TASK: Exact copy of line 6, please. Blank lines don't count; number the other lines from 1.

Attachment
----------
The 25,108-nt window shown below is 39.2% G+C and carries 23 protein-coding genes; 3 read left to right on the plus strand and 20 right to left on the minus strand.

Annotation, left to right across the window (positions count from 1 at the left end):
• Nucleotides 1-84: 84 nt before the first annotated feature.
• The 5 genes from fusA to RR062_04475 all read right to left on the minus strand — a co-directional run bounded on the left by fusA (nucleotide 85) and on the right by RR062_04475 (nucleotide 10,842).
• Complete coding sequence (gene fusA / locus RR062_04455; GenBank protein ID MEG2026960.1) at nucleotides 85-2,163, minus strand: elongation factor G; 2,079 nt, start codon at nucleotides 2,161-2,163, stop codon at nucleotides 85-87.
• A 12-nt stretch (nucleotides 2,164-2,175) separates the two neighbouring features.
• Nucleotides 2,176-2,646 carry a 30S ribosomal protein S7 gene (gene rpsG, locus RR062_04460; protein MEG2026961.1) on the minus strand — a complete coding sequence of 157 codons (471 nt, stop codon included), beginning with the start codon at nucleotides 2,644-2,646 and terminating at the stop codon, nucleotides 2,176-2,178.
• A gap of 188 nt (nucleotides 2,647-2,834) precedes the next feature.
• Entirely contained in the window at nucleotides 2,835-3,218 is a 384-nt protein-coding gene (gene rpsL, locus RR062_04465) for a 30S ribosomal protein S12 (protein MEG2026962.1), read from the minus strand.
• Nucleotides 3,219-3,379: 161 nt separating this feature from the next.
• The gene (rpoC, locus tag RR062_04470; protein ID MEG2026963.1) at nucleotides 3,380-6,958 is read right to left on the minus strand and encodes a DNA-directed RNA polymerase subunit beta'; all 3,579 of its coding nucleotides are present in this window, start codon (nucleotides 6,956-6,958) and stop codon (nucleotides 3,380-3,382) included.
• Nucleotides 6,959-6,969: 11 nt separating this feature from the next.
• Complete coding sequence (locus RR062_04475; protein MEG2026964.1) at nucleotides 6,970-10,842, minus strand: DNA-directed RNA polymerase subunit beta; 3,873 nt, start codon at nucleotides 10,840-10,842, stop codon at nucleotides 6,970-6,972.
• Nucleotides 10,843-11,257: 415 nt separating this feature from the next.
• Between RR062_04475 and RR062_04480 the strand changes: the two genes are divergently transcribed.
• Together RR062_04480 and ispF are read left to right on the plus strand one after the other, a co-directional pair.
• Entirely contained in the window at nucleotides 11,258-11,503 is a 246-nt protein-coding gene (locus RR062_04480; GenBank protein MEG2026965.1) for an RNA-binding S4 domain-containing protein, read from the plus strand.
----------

• A 12-nt stretch (nucleotides 2,164-2,175) separates the two neighbouring features.